• Hudson Guild Theatre hosts the premiere of Toys, Saviana Stanescu’s exploration of identity, cultural heritage, and the emotional impact of prolonged war. Stars Tunde Skovran and Julia Ubrankovics; helmed by Gabor Tompa. Opens Nov 6.
  • Greenway Arts Alliance presents the debut of Front Door Open, a family dramedy focusing on an agoraphobic woman and her disability’s effect on the rest of her family, scripted by Tom Baum and directed by Asaad Kelada. Features Joanna Miles, David Selby, Anna Nicholas, and Lizzy Rich. Opens Nov 13 at Greenway Court Theatre in Hollywood.
  • Jake Broder, co-creator of Louis and Keely Live at the Sahara, has turned his attention toward the deeply complicated love life and music of jazz composer Alphonso Bloch. Miravel, or The Promise of Alphonso Bloch, directed by Shaunessy Quinn, stars Devereau Chumrau, Will Bradley, and Broder. Premieres Nov 13 at Sacred Fools Theatre in Hollywood.

FRIGHTFUL FARE


  • In respect to the muffled cries induced by these theatrical offerings, Insider tentatively reveals that Theatre 68’s staging of Dracula, adapted by Joyce Johnson and directed by Sophie Watt, continues its creepy run at NoHo Arts Center through Nov 1.
  • Also in NoHo, Zombie Joe’s Underground Theatre Group offers the terror twosome of Urban Death (Fri & Sat) through Oct 31 and Attack of the Rotting Corpses (Sundays only) until Nov 1.
  • Over at Hudson Theatre’s Mainstage in Hollywood, Pete Carter and Charles Convery’s Ghoulmaster’s Haunted Playhouse—likened to The Rocky Horror Show meets Pee Wee’s Playhouse—will be haunting through Oct 31.
  • And for more traditional thrills, Tim Kelly’s take on Sir Arthur Conan Doyle’s Sherlock Holmes classic, The Hound of the Baskervilles, helmed by Moosie Drier, continues at Actors Co-op through Nov 22.

THE THING IS…


Actor/writer TOM DUGAN discusses his one-man play, Wiesenthal, directed by Jenny Sullivan, at The Wallis in Beverly Hills Oct. 23 through Nov 8.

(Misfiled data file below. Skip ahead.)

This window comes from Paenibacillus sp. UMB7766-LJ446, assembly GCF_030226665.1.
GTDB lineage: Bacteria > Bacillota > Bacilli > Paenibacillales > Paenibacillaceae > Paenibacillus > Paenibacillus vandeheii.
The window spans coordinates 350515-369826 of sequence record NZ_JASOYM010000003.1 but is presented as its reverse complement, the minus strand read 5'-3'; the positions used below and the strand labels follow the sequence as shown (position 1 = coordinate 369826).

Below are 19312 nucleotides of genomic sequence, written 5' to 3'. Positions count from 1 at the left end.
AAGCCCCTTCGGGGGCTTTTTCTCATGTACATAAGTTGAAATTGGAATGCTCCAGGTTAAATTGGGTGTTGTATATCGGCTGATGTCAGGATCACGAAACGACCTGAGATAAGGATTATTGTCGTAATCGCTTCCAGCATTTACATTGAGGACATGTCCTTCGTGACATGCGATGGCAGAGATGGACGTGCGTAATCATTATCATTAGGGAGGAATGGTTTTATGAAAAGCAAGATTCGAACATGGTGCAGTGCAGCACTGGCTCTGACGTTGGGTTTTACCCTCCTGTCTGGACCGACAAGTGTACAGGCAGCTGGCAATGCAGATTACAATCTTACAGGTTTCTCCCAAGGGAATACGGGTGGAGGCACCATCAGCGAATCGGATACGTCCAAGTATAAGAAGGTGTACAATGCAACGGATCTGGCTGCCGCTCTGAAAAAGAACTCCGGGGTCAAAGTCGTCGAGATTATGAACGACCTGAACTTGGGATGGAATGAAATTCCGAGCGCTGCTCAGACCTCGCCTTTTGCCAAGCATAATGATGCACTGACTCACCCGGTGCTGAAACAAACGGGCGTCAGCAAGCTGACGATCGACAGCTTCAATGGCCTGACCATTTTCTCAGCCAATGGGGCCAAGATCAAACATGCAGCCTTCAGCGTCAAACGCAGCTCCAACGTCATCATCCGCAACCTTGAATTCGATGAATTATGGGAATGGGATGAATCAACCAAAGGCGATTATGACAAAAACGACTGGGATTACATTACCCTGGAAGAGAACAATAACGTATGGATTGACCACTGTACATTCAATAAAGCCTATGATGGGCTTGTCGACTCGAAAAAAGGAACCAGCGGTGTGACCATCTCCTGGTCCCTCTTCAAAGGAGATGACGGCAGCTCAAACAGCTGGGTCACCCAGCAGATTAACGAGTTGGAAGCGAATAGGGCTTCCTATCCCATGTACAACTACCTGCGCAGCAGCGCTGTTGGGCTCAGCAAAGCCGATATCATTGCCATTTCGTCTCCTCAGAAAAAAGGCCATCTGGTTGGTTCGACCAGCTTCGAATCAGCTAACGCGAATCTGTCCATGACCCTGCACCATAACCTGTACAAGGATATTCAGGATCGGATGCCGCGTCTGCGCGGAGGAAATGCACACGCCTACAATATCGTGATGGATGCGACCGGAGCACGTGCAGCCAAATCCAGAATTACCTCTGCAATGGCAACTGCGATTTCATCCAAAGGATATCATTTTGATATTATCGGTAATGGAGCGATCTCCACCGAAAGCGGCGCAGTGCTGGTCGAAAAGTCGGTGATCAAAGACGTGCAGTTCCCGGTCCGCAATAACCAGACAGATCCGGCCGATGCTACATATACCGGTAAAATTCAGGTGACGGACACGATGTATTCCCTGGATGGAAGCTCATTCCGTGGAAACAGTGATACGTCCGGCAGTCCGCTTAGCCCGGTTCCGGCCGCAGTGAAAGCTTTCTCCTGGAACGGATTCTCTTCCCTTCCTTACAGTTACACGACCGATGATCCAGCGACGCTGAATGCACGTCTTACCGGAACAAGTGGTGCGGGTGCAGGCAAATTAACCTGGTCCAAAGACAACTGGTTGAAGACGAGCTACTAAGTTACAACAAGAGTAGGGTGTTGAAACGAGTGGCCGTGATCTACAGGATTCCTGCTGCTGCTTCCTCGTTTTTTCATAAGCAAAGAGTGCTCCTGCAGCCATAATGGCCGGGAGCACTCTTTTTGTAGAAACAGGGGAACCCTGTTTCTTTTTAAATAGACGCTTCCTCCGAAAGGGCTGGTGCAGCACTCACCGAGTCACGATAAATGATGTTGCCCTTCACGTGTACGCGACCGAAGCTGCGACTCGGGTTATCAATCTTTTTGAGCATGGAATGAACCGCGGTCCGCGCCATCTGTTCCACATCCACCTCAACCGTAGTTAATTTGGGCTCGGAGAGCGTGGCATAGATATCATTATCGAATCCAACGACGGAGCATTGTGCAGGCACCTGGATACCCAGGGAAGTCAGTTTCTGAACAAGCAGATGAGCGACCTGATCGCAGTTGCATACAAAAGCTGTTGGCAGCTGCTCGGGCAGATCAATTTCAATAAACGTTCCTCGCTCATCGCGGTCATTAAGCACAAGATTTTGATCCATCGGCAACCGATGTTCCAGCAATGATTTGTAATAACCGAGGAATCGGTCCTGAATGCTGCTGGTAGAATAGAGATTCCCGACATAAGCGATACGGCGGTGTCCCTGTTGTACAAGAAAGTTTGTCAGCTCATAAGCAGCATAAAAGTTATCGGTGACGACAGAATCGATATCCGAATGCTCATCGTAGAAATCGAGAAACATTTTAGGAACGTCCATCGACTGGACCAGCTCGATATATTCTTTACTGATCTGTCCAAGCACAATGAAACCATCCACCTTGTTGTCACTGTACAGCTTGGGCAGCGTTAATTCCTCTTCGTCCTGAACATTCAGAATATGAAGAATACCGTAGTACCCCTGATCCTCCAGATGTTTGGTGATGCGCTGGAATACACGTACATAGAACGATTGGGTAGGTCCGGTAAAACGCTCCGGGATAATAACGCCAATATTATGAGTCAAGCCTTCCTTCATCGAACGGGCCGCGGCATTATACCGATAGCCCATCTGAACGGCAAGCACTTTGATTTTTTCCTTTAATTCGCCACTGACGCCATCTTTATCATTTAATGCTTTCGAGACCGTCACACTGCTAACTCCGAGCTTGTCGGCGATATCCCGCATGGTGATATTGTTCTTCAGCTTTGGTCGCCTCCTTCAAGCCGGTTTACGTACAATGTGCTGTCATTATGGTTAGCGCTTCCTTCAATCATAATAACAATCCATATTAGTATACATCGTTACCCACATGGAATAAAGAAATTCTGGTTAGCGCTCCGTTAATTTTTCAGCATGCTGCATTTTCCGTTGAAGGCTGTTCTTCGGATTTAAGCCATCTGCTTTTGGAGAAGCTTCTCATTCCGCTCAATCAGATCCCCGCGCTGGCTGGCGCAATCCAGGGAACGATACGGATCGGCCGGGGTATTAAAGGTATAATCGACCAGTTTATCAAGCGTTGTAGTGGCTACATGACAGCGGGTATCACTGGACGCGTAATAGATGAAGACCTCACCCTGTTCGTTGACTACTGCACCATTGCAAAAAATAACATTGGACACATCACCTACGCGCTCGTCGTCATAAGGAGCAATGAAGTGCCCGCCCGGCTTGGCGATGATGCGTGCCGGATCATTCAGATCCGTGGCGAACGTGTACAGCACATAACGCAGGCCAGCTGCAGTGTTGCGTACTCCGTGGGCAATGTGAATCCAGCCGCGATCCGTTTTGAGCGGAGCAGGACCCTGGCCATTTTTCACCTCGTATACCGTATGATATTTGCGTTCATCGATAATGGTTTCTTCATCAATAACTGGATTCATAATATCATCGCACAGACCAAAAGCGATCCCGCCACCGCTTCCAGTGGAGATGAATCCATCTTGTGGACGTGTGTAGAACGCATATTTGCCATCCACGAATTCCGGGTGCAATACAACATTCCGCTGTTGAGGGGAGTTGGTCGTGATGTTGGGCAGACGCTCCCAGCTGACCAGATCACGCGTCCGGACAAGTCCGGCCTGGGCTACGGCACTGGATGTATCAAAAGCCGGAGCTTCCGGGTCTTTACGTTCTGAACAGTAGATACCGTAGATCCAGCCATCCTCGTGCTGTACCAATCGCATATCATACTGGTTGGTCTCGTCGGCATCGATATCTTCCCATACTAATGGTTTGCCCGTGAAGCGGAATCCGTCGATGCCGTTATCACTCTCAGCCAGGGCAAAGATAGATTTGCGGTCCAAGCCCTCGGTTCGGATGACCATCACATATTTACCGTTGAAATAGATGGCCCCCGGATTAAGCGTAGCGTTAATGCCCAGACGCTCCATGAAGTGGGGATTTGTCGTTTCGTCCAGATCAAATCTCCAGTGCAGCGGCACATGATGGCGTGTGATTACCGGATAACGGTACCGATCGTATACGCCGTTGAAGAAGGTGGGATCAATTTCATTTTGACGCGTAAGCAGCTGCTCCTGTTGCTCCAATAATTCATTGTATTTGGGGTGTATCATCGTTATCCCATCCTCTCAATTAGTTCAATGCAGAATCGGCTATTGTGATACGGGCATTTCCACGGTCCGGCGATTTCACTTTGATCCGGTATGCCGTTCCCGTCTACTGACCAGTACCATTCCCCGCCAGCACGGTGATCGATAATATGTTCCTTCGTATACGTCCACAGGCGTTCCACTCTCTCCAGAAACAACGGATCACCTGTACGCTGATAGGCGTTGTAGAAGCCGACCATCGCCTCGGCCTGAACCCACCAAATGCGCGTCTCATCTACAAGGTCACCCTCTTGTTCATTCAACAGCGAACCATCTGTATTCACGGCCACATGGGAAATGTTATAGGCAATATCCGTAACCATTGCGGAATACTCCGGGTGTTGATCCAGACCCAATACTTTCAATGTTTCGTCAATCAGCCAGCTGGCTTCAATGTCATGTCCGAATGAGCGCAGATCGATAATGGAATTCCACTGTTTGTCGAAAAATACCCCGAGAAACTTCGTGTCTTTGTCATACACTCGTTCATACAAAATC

Tom Dugan as Simon Wiesenthal
Tom Dugan as Simon Wiesenthal

“This has been quite a ride with Simon Wiesenthal, the Holocaust survivor and human rights activist who passed away a few years ago. He dedicated his whole life to bringing to justice over 1100 Nazi war criminals, who otherwise would have gotten away with it. After World War II, many of them fled to South and Central America. Some of them even made it to the United States. Through the legal system, Wiesenthal was able to bring them to justice. I premiered this work at Theatre 40 in 2011. Afterwards, I was thrilled to bring his message of justice and tolerance to audiences around the country. Now, I’ve returned to Beverly Hills to perform the play again, this time at the beautiful Wallis Annenberg complex. I originally spent over three years researching and developing the play. And people should not think this is a somber work. I discovered in my research that back in the 1930s Wiesenthal had aspirations to be a comic actor. He had a wonderful sense of humor and I get to project that from the stage. For anyone who saw the play back in 2011, they will see some changes. I have eliminated the previous intermission. It is now a one-act play and it works so much better. Of course, I have the great Jenny Sullivan guiding me and that is such a plus.”

 


Julio Martinez-hosted Arts in Review—celebrating the best in theater and cabaret in the Greater Los Angeles area—airs Fridays (2-2:30pm) on KPFK (90.7FM).